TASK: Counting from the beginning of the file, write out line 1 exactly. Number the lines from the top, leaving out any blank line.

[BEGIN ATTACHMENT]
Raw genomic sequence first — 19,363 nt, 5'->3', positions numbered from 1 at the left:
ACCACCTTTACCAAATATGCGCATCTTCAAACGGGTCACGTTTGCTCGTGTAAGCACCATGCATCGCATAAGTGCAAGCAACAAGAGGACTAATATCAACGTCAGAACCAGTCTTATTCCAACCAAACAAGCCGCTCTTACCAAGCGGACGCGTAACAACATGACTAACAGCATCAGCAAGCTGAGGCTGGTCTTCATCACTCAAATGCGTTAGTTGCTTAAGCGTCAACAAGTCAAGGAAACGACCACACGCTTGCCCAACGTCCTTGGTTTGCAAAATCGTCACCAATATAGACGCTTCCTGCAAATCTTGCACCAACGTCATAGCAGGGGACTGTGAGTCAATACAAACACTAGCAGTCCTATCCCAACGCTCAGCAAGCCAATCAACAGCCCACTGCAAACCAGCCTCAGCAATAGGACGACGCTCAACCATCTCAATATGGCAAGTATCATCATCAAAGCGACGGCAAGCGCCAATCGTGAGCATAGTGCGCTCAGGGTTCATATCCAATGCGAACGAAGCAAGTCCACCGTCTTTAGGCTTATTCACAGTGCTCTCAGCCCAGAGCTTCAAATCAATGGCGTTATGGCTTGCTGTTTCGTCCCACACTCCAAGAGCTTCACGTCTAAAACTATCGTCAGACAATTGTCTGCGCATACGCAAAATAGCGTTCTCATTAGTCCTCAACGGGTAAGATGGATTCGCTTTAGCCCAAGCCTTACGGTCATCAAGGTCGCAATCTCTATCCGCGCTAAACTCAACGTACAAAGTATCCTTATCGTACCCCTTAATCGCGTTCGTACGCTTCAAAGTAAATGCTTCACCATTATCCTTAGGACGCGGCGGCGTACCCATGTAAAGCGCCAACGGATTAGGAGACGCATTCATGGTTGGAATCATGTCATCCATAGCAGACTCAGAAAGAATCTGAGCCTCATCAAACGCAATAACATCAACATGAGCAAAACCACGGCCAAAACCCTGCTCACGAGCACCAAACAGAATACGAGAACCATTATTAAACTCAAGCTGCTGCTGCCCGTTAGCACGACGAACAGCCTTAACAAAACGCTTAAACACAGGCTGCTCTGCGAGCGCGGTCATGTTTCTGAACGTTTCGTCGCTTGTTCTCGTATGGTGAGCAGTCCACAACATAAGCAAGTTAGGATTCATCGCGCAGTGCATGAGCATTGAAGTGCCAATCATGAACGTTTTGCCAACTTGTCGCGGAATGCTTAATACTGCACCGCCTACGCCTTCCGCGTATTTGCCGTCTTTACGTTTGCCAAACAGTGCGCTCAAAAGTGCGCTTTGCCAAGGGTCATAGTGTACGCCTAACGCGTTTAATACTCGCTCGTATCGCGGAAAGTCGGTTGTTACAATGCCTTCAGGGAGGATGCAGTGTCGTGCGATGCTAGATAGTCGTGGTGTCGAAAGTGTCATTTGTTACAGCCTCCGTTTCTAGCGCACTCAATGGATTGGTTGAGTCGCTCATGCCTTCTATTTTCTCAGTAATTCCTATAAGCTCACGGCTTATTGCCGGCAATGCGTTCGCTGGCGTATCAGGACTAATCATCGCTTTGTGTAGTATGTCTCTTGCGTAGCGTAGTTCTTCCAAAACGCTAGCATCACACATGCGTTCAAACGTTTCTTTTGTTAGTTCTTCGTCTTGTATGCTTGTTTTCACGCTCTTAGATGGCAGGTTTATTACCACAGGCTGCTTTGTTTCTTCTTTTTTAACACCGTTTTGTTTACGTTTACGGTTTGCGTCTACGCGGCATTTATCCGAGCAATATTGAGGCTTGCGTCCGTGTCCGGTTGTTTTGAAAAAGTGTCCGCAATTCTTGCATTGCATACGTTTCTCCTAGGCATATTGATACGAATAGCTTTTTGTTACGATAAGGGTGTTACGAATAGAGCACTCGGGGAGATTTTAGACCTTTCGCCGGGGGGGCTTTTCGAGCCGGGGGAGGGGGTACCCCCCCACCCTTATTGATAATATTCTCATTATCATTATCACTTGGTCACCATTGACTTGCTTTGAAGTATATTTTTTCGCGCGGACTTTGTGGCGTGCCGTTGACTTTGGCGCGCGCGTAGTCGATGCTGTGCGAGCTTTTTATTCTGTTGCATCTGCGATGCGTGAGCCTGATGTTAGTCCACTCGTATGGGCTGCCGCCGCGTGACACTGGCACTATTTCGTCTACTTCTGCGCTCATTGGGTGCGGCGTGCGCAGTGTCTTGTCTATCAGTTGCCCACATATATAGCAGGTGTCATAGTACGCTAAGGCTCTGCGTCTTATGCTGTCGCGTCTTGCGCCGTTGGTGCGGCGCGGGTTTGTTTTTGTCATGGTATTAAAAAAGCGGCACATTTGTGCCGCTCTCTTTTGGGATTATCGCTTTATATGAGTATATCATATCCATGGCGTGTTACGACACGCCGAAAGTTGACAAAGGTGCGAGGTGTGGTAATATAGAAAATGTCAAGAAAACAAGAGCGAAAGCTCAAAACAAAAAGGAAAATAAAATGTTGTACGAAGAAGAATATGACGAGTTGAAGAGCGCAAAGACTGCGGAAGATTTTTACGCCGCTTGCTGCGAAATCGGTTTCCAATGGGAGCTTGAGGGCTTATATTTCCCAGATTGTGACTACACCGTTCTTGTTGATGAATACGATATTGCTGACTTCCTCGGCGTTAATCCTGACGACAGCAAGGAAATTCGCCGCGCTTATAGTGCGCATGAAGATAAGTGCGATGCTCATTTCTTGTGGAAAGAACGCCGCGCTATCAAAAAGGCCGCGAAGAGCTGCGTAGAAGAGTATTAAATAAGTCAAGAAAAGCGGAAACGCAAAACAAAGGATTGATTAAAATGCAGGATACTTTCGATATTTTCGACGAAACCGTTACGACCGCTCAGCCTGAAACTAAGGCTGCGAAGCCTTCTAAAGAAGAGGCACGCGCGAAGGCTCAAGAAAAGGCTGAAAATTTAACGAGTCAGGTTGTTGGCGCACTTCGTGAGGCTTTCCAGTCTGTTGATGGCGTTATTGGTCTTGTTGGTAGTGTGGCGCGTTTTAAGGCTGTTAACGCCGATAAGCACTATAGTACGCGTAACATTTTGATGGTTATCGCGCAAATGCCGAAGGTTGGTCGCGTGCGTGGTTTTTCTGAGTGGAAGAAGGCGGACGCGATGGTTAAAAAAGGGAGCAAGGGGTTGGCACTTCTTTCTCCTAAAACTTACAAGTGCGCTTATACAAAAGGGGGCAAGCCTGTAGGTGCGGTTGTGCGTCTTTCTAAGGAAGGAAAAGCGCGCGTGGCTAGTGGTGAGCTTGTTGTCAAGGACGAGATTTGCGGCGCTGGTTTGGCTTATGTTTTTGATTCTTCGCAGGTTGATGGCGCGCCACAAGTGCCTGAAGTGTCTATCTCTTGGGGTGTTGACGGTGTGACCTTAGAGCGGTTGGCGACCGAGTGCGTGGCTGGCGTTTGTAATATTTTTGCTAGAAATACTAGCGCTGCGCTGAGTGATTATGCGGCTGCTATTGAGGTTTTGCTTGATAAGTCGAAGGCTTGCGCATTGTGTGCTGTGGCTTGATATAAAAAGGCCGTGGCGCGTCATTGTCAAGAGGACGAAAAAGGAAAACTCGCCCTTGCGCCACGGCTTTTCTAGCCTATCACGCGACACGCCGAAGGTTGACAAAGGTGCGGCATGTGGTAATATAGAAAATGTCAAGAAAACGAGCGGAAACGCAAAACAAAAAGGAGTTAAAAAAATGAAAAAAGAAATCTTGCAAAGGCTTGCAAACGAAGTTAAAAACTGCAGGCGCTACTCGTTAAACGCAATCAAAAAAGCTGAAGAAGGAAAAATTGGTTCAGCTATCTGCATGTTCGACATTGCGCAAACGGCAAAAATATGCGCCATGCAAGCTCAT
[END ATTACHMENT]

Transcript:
Raw genomic sequence first — 19,363 nt, 5'->3', positions numbered from 1 at the left: